How 3D Printing Could Revolutionize Marketing
According to Time Magazine, the annual revenue of additive manufacturing, better known as 3D printing, is expected to reach $21 billion by 2020. It’s no surprise how 3D printing offers such a mass – and lucrative – appeal. Not only does the technology allow greater time and cost efficiency and design freedom, the rise of the 3D printer also provides marketers with a unique way to strategize.
What is a 3D printer? A 3D printer is a machine that can make everything from ceramic cups and chocolate cakes to functional human hearts. A typical 3D printer works similarly to that of an inkjet laser printer and builds up a figure, one layer at a time, working from the bottom up. In order to build up the object, the printer deposits layers of molten plastic or powder that it fuses together with adhesive or ultraviolet light. In terms of marketing, several global brands, such as Coca-Cola and Volkswagen, have already utilized 3D printing technology to their advantage.
In an Israeli campaign advertising their new miniature bottles, Coca-Cola allowed consumers to create miniature versions of themselves in a mobile app. In addition to allowing consumers to create their own mini-me, they had to care for their creations in the app similar to how they would a Tamagotchi (an extremely popular toy from the 1990s). Finally, select individuals were brought to Coca-Cola’s factory where they 3D printed their digital creations from the app.
On a larger scale, Volkswagen allowed Danish consumers to design their dream versions of the Volkswagen Polo on the car manufacturer’s website. Forty of the best ideas were 3D printed and displayed at a Copenhagen exhibition. The design of the grand prizewinner was turned into a real car that the winner was allowed to take home and drive for two months. Both campaigns demonstrate the brands’ abilities to drive online traffic and generate buzz through experimentation with digital technology.
Another interesting way brands may potentially utilize 3D printing is through the recreation of old creative and marketing materials. If a brand wants to display its legacy at a conference or exhibition, 3D printing allows old materials, as well as current creative, to be recreated and displayed in an innovative manner. Additionally, companies may also use 3D printing to manufacture product prototypes to present to their clients.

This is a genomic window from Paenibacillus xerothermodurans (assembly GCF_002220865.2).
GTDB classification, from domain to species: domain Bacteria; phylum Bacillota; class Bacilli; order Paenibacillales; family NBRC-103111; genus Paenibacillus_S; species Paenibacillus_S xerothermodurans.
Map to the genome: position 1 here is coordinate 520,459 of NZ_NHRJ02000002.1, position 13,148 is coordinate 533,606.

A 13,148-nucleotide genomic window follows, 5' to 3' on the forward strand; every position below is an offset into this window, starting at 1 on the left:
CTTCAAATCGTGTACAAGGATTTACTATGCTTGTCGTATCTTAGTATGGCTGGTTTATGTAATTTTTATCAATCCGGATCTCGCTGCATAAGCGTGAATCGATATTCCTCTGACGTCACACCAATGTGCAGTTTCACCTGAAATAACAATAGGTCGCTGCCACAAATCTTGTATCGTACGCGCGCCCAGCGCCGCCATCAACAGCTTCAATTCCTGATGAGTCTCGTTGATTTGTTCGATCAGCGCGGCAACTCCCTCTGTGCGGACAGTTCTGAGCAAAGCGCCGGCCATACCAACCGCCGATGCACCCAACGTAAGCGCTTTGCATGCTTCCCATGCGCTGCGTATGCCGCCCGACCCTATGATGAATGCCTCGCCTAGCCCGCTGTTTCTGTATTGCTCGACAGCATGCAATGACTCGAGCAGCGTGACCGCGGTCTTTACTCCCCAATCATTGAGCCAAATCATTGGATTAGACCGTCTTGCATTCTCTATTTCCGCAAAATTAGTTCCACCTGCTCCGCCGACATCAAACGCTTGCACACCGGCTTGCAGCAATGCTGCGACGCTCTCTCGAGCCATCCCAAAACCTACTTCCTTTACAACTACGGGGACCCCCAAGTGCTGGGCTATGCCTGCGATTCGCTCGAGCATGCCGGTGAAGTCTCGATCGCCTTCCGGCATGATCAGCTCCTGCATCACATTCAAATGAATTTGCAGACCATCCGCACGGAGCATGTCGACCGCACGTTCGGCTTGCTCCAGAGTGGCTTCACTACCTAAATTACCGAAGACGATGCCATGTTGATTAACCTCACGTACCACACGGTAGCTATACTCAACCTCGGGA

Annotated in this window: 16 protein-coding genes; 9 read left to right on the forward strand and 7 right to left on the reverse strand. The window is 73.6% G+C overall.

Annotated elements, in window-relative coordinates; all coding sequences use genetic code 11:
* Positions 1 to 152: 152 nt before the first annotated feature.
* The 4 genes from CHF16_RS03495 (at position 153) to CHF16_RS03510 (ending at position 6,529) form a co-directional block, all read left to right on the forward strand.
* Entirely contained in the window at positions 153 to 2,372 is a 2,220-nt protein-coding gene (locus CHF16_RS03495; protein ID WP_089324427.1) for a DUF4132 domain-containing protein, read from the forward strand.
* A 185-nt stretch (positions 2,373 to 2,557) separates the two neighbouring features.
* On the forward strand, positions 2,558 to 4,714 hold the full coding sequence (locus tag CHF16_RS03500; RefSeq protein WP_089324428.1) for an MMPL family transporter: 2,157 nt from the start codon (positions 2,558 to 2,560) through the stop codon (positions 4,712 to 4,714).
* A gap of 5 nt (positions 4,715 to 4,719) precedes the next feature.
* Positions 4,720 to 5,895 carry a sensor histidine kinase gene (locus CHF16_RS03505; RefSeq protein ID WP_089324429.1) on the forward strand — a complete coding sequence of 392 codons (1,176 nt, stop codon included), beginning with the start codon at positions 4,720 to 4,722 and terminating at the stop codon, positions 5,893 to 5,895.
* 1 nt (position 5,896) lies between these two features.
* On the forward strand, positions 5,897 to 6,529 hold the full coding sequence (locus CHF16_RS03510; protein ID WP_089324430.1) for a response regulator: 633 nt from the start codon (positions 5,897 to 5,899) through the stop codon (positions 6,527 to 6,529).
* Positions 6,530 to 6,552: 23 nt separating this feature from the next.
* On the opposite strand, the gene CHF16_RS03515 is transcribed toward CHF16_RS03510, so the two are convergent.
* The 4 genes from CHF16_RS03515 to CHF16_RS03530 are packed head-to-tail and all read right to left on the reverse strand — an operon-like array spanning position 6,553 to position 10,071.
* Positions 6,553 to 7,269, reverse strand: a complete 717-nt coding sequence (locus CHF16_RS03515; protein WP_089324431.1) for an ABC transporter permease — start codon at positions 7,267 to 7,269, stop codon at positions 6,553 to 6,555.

With all these advances, the 3D printing industry faces challenges. First, while the use of the machines may prove economically efficient to manufacturers in the long run, the initial cost of 3D printing equipment poses a financial burden. Second, 3D printing comes with a steep learning curve. There are currently not enough professional individuals with the knowledge to design on the software that accompanies 3D printing machines or operate the machines themselves. In addition to the cost of the machinery, manufacturing companies will also have to invest time and money to turn their engineers into 3D printing experts. However, some universities, such as the Massachusetts Institute of Technology (MIT) are circumventing this obstacle by offering 3D printing labs that provide their engineering students hands-on training.
While 3D printing has a ways to go before it becomes a widespread industry staple, companies such as Coca-Cola and Volkswagen have already proved how budding technologies can be the key for brands to revamp their marketing strategy. In the realms of marketing and technology, the sky is quite truly the limit.